“Pete Carroll and the Seahawks love the us-against-the-world mentality,” Fann said. “They love to be the underdogs. That’s how the whole Legion of Boom was built, right? When you think about Richard Sherman and all these misfit toys banding together and building this dynasty in Seattle that won one Super Bowl and should have won two obviously, and so I think that all of a sudden, you get to play that narrative again and that can be a very powerful thing with a Pete Carroll-led team and a Russell Wilson-led team.”

Listen to this week’s episode of TalkinSeahawks podcast to hear more from Fann and Maiocco ahead of Monday Night Football.

Seahawks, 49ers each to get reinforcements on ‘Monday Night Football’

Seahawks, 49ers each to get reinforcements on ‘Monday Night Football’

The Seattle Seahawks (7-2) and San Francisco 49ers (8-0) will square off in what will be the matchup of the season so far in 2019.

The primetime bout will dictate who’s in the driver’s seat in the NFC West and will likely reignite one of the NFL’s best rivalries. Each team is expected to be getting some reinforcements as well. Here’s a look at each team’s injury report.

For the Seahawks…

- Seattle should be getting Quinton Jefferson back into the lineup. Jefferson has missed the last two games with an oblique injury. He has two sacks on the season, tied for the most among any Seahawks defensive lineman. His return will be a welcomed sight for the Seahawks defensive line.

- Quandre Diggs (hamstring) appears set to make his Seahawks debut on Monday. The big question is where Diggs will play. Ideally, he’d play at nickel and be an upgrade over Jamar Taylor.

“I’m hopeful that he can contribute and help us this week,” Pete Carroll said on Monday. “He has had the benefit of a couple weeks of studying and he’s been out there for the walk throughs and all that kind of stuff.”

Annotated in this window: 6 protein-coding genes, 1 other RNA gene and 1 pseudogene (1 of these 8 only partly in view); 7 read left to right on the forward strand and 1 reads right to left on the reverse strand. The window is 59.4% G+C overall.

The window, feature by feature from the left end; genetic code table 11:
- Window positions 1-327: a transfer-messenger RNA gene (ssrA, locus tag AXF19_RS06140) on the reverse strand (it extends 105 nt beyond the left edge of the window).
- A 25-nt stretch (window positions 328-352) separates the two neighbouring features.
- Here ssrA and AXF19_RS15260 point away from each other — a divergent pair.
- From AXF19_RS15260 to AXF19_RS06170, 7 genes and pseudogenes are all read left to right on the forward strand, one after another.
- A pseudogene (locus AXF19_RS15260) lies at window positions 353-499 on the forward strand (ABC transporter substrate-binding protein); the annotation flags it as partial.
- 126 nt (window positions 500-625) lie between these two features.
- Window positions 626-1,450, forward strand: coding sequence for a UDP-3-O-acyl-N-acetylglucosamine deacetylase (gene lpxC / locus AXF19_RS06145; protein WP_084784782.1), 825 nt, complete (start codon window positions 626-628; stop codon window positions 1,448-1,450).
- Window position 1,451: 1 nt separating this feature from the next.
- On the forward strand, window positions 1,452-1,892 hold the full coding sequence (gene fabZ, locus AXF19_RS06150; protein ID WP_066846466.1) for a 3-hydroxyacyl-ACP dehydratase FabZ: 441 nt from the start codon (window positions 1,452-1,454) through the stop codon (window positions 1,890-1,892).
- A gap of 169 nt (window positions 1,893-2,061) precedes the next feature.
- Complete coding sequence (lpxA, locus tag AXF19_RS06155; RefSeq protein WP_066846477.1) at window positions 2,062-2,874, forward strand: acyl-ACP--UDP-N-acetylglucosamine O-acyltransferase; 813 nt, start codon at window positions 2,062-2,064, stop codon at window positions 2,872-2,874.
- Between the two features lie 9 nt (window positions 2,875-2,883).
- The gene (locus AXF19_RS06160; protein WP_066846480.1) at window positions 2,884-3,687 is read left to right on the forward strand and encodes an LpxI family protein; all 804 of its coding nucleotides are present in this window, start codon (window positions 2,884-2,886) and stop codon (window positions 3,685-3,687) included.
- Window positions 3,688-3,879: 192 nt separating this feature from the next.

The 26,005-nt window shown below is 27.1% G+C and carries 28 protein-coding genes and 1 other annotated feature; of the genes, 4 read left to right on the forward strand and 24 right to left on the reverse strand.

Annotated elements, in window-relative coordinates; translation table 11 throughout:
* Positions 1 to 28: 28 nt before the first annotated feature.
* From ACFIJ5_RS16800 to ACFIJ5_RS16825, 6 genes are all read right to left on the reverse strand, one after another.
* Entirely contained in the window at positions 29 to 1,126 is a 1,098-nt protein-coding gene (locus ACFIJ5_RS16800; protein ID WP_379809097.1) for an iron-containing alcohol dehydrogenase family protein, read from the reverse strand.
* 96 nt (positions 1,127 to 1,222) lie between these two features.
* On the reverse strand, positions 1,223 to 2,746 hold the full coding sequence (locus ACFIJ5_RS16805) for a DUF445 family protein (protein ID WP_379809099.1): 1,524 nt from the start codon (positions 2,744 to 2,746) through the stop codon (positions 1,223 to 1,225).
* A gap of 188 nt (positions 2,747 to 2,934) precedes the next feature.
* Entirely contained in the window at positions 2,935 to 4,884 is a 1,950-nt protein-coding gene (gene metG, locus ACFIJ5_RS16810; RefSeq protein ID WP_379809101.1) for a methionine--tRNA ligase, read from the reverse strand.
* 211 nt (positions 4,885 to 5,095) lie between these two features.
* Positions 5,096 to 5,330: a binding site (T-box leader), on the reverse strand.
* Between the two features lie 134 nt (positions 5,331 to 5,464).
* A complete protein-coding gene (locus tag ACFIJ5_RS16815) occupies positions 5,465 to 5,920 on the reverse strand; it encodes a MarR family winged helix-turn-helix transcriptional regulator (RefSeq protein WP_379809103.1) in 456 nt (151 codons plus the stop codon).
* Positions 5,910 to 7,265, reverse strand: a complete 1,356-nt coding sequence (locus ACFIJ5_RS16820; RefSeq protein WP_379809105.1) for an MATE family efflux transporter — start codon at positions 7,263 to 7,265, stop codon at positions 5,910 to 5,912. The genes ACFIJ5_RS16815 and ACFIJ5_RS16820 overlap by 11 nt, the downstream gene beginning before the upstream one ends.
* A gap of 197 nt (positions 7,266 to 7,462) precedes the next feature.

- Josh Gordon (ankle) was a limited participant on Thursday in what was his first practice as a member of the Seahawks. He should make his Seattle debut on Monday, but Carroll is keeping his expectations in check for the wideout.

“Josh has been scrambling to catch up and doing overtime, competing to get that done,” Carroll said.

- Seattle does have a trio of notable injuries worth monitoring this week. Duane Brown (bicep/knee), Jadeveon Clowney (toe/knee) and Joey Hunt (hip) all didn’t practice on Thursday. Brown’s knee was injured just before halftime against the Bucs, but he stayed in and finished the game. Clowney and Hunt’s injuries are new to the list.  It goes without saying that Seattle desperately needs all three on Monday night.

And for the 49ers…

- San Francisco expects to get Joe Staley (fractured leg), Mike McGlinchey (knee) and Kyle Juszczyk (knee) back in the lineup against the Seahawks. Staley has missed the last six games, McGlinchey the last four and Juszczyk the last four as well. That should provide a boost to the 49ers offense.

- The news isn’t all good for the 49ers. Robbie Gould (quad) injured himself in practice on Tuesday and may not be ready in time for Monday night. San Francisco signed Chase McLaughlin just in case Gould isn’t able to go against Seattle. That would likely lead to the 49ers offense going for it on fourth down more frequently.

- George Kittle didn’t practice with knee and ankle injuries. He’s tough as nails, so he may play, but there’s no way he’ll be 100% on Monday night. That will benefit Seattle’s defense.

Ziggy Ansah still not 100% physically as he works to regain weight and strength

Ziggy Ansah still not 100% physically as he works to regain weight and strength